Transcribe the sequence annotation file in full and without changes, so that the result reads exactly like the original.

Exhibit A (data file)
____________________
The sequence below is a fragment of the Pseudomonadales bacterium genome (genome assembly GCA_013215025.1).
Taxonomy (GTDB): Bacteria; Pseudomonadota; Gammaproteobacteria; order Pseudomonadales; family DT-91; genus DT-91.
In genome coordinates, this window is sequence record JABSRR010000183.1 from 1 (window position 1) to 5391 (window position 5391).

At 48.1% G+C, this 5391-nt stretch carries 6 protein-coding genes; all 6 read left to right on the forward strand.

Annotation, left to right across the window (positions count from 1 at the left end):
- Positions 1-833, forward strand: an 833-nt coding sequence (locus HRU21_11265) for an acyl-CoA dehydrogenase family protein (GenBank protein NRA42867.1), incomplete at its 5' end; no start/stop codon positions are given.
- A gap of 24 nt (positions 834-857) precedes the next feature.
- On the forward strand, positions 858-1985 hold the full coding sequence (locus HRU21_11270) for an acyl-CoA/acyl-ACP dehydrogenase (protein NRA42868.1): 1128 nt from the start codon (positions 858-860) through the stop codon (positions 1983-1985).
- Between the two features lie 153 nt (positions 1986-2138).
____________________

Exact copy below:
The sequence below is a fragment of the Pseudomonadales bacterium genome (genome assembly GCA_013215025.1).
Taxonomy (GTDB): Bacteria; Pseudomonadota; Gammaproteobacteria; order Pseudomonadales; family DT-91; genus DT-91.
In genome coordinates, this window is sequence record JABSRR010000183.1 from 1 (window position 1) to 5391 (window position 5391).

At 48.1% G+C, this 5391-nt stretch carries 6 protein-coding genes; all 6 read left to right on the forward strand.

Annotation, left to right across the window (positions count from 1 at the left end):
- Positions 1-833, forward strand: an 833-nt coding sequence (locus HRU21_11265) for an acyl-CoA dehydrogenase family protein (GenBank protein NRA42867.1), incomplete at its 5' end; no start/stop codon positions are given.
- A gap of 24 nt (positions 834-857) precedes the next feature.
- On the forward strand, positions 858-1985 hold the full coding sequence (locus HRU21_11270) for an acyl-CoA/acyl-ACP dehydrogenase (protein NRA42868.1): 1128 nt from the start codon (positions 858-860) through the stop codon (positions 1983-1985).
- Between the two features lie 153 nt (positions 1986-2138).